National Democratic Congress supporters (left) and New Patriotic Party supporters at separate rallies of their parties
National Democratic Congress supporters (left) and New Patriotic Party supporters at separate rallies of their parties

The Perils of partisan politics

The Democracy Project I lead uses an analytical tool we developed to help structure our democracy dialogues series with stakeholders.


 The tool (Democracy Balance Sheet) urges stakeholders to reflect on the current state of Ghana’s democracy in terms of assets and liabilities and produce a final assessment of whether we have more assets than liabilities. 

In completing the exercise, I put partisanship down as a liability. Let me state that partisanship is an inevitable by-product of democratic politics.

Democracies, with political parties and regularly held competitive elections, produce among many things, partisans– people who become aligned with a particular political party in the democratic space.

In fact, with political parties as the central organising force around which elections are contested, the system will surely produce partisans. And as my dear mother once said to me, “no political party can survive without a core group of partisans who give it their full devotion.”

In principle, I do not take issues with political alignment and partisanship. It is how we activate our partisan feelings as part of our democratic politics that gives me regular worries.

Why is partisanship a liability?

I have regularly expressed concerns about the level of trust in our public institutions and the growing perceptions of corruption.

This is further exacerbated by the extent to which our trust and perceptions is shaped by our partisan attachments. Take the issue of trust for example. We often express greater levels of trust in key public institutions when one’s preferred political party is in power. 

And when it comes to corruption, we tend to perceive its occurrence more when one’s preferred political party is in opposition but less when in opposition. In such an environment, how do we secure a sense of the collective and address our institutional challenges? In the meantime, failure to do so potentially causes permanent damage to the very institutions that are critical to our quest for good governance and development. 

How we treat national issues and whether they are of concern or not is shaped by our partisan feelings.

When you treat national issues this way, we fail to learn the good governance lessons that are supposed to be learned from the missteps of public officials and authorities. These missteps may be intentional or unintentional but nonetheless do offer a blueprint for good governance.

I am not arguing here that partisans do not care about the nation. What I am trying to point out is that whatever the case may be, national issues, in my opinion, must be seen to transcend all peculiar partisan interests.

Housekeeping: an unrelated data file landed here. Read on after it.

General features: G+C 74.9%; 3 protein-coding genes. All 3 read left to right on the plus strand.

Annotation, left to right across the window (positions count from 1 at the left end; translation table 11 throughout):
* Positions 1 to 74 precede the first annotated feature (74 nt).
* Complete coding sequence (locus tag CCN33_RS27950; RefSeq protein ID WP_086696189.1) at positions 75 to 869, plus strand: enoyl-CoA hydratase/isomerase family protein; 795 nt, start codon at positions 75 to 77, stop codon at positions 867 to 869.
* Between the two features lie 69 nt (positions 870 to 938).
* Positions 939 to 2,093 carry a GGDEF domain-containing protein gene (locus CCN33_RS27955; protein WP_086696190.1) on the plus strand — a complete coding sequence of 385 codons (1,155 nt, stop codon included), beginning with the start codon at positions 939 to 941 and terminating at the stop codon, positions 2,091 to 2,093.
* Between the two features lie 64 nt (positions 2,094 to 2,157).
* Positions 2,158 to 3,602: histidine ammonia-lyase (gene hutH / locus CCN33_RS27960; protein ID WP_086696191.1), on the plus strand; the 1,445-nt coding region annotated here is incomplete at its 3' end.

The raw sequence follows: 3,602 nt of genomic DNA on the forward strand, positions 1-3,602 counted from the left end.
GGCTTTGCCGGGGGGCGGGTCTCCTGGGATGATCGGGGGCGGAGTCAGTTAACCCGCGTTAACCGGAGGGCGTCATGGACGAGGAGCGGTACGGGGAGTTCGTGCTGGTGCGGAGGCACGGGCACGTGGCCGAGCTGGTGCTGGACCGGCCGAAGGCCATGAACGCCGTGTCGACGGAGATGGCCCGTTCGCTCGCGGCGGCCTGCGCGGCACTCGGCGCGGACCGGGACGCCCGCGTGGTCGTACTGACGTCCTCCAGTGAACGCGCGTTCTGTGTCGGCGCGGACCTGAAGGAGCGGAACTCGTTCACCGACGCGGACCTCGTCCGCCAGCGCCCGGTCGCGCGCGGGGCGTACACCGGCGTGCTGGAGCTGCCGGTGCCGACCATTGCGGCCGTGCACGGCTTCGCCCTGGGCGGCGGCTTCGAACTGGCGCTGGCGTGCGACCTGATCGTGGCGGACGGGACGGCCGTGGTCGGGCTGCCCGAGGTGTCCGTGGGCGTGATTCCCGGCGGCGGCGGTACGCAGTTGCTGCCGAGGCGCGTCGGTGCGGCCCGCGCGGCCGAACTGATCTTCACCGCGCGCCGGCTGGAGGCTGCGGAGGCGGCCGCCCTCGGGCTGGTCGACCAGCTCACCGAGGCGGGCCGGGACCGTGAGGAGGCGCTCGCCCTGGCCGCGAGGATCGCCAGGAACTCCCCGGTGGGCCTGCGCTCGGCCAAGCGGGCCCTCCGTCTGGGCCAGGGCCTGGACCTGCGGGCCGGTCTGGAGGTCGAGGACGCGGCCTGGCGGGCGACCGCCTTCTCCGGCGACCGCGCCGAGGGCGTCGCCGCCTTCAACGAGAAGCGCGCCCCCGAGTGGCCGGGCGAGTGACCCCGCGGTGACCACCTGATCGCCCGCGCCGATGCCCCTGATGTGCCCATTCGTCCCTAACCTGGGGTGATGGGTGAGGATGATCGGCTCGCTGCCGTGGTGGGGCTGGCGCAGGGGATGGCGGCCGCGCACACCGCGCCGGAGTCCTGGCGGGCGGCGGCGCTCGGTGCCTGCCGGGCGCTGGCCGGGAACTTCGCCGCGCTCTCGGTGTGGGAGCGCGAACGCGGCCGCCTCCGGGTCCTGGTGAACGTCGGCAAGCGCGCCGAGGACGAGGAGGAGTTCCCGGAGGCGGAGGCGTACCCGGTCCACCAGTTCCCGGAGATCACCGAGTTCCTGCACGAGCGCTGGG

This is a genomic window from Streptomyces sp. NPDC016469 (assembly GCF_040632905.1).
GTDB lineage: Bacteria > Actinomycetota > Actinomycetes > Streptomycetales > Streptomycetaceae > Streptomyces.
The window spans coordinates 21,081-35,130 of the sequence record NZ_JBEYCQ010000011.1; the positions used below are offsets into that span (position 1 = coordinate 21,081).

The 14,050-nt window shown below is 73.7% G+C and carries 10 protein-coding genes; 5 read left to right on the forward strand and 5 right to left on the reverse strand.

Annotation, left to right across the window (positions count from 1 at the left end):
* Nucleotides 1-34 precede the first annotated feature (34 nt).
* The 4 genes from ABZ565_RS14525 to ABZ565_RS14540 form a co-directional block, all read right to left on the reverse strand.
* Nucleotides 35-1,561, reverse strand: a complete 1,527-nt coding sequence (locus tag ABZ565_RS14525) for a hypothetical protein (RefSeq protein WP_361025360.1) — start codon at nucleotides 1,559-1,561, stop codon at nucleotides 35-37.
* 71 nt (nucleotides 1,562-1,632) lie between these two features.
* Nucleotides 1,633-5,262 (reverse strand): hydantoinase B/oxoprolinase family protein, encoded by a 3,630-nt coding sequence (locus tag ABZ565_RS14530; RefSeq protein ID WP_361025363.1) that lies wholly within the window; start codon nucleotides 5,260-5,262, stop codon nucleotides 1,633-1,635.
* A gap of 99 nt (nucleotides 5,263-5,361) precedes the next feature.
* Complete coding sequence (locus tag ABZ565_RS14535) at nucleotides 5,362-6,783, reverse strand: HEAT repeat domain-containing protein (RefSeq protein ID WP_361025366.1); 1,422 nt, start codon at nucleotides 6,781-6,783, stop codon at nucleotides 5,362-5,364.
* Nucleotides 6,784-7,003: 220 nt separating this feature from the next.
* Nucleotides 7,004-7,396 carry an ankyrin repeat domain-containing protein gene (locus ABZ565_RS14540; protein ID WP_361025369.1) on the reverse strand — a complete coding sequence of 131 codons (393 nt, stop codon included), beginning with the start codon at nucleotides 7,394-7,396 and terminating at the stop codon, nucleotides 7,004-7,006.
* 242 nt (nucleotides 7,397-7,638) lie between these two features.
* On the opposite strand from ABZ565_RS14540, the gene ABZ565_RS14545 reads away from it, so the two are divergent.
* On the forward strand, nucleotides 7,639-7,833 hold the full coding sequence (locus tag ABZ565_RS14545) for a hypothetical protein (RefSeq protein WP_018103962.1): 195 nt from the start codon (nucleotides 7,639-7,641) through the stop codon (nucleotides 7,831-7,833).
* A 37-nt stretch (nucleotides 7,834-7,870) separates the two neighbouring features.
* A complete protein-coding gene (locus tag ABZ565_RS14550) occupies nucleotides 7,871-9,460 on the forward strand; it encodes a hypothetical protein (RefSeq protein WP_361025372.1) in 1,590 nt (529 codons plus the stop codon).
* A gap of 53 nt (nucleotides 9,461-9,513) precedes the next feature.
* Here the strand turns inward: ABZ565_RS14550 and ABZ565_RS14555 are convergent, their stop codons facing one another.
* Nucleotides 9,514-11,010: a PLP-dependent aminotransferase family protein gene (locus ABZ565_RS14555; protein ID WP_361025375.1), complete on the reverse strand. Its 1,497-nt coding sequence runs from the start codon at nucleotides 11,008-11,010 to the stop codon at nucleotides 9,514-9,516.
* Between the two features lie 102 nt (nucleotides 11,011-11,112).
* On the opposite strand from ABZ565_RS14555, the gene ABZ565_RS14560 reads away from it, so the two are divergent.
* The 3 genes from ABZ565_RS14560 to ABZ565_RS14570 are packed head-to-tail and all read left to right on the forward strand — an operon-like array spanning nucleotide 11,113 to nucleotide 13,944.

The nation must be seen to be larger than the political party and not the other way round.  

Several months ago, I drew attention to the cost of active citizenship and pointed out that partisans do impose a burden and cost on their fellow citizens without sometimes realising it.  For these citizens, active and engaged citizenship is sometimes seen as an attempt to discredit their side of the political aisle.

In response, there is always a concerted effort to discredit, not the message, but the messenger. Additionally, such active citizens’ motives are questioned. In such an environment, again, what incentives do citizens have to become active in public spaces?

At the same time, without active citizenship, how do public officials get to know the pinch points of citizens and what to do about them?

The president, in his Independence Day address, bemoaned the quality of our public discourse and how dissent is handled in the process. The president had his pulse right on a worrying feature of the way we engage our fellow citizens in public spaces.

What even makes the president’s observation more worrying is the sharpened partisan tone of our public discourse. Our conversations in the public square quickly breaks down along partisan lines which further dictates how we treat dissenting voices in the process. That treatment, I must say, is not the most pleasant to observe.

The way forward

The response to a public square where citizens exhibit sharpened partisan edges requires voices that act as moderators. These moderating voices can help their fellow citizens meander their way through the fierce banter of partisans.

These moderating voices can also help keep our public discourse focused on the implications of emerging issues for the nation and its key institutions of governance. 


As I have previously mentioned, partisanship is an inevitable by-product of multiparty democratic politics. Unless we remove political parties, which I will not recommend, as a core part our democratic politics there will always be partisanship.

But this reality comes with its own perils. Which is why the public space cannot be ceded to our duopoly to engage in a repeated cycle of partisan banter on matters of national concern.

The writer is the Project Director, Democracy Project.

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